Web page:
Wilson’s first book, entitled New Age Millennium, was published in December of 1998, and was described as Wilson as an “exposé” of the New Age Movement’s “symbols and slogans.”
His second book, a memoir entitled Second Banana: The Bittersweet Memoirs of the Sanford & Son Years, would not be released until 2009. It recounted the trials and tribulations of his time with Redd Foxx on the set of Sanford and Son, the greater implications of their history-making television run, and behind-the-scenes look at the actors involved.
In addition to these greater literary works, Wilson has penned a number of children’s books as well.
From Actor to Minister
Wilson was raised Catholic, but he would rekindle his relationship with God in 1982 when nearing rock bottom. At the time, he was earning $40,000 in Hollywood and spending a good portion on cocaine. He also was having extramarital affairs and, combined with the drugs, his marriage was in shambles as a result.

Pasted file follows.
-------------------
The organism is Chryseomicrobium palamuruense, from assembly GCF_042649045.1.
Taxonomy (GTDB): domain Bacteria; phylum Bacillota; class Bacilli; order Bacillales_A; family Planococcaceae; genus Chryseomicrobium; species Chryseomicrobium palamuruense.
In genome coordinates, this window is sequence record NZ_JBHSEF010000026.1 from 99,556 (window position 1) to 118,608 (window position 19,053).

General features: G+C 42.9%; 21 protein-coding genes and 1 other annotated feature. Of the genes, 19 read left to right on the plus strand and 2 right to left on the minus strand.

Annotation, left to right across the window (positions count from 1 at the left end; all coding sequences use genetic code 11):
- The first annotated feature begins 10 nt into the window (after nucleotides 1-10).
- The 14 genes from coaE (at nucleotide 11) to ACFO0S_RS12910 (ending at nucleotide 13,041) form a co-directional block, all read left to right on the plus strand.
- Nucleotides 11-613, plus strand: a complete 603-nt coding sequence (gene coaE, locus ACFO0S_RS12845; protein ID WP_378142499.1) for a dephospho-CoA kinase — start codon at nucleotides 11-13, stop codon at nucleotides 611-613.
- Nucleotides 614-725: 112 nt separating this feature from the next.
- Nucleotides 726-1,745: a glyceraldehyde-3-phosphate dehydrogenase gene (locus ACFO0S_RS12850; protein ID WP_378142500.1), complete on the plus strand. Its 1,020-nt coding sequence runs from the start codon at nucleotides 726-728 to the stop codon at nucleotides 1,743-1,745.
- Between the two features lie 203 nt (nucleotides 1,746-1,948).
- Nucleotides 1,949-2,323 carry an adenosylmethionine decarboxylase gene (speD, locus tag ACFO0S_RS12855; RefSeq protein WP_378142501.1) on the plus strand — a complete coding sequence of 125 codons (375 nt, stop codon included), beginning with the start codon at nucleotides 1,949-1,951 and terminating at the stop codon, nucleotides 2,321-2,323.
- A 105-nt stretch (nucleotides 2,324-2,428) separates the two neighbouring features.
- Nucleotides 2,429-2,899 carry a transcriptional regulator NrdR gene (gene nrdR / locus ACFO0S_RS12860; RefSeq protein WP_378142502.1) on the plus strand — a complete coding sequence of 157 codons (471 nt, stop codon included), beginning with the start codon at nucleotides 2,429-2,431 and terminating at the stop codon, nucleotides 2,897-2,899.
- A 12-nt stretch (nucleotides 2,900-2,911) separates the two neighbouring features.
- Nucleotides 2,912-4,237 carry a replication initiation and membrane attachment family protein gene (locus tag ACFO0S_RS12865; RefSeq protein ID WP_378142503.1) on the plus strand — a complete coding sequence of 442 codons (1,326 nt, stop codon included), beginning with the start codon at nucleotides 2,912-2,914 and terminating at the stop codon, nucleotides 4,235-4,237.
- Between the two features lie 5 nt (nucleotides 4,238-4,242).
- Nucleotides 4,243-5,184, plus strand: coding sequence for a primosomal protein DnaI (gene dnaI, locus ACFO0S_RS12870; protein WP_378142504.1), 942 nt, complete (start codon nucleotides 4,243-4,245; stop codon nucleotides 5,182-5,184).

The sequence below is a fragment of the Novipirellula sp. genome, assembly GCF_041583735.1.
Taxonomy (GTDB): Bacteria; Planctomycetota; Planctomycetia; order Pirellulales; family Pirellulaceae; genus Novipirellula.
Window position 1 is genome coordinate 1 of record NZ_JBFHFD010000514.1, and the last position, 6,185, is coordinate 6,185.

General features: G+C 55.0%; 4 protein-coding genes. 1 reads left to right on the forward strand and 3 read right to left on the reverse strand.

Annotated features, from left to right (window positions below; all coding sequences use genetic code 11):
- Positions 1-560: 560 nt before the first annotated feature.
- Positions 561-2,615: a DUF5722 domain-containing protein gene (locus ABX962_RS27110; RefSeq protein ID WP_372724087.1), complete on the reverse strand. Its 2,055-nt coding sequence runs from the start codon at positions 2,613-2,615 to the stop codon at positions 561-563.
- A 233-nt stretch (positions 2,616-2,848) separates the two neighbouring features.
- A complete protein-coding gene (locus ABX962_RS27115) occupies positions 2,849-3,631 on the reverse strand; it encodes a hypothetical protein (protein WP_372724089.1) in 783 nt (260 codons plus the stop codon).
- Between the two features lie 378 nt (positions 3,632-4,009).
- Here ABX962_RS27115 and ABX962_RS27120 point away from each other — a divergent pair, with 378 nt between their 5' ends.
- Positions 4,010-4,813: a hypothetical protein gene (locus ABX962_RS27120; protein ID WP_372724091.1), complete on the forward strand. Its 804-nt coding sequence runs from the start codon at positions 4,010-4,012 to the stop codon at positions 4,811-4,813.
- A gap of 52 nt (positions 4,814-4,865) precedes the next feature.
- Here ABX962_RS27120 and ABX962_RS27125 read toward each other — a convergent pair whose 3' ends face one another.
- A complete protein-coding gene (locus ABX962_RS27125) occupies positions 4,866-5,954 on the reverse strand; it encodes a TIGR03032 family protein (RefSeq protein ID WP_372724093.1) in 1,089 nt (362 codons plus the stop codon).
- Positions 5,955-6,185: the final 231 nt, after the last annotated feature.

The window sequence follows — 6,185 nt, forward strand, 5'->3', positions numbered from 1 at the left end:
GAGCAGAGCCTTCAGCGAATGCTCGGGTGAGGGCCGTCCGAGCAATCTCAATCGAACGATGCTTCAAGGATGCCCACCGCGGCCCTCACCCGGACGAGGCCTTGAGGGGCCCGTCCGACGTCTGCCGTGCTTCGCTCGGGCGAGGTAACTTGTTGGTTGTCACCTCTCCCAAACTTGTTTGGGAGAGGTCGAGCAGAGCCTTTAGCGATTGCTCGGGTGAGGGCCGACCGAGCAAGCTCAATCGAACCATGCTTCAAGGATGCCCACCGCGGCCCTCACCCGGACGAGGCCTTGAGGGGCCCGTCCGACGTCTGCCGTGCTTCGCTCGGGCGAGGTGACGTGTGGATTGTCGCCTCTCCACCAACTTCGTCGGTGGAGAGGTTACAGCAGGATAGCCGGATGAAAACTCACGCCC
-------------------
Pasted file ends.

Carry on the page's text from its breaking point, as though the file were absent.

Wilson entreated the Lord to help him find the strength to turn things around and, sure enough, he began to recover. He became obsessed with the Bible and spirituality. By 1984, he became an ordained minister and, in 1985, he founded the Demond Wilson Ministries, headquartered in Laguna Hills, California.
After retiring from acting, Wilson became an evangelist, preaching in large auditoriums to sometimes as many as 6,000 people. He often preaches alongside another preacher, and is backed by a five-piece band and ensemble of eight gospel singers.
Wilson married former actress Cicely Johnston in 1974 and, although they went through hard times before Wilson’s spiritual awakening, they remain married today.
They have six children together.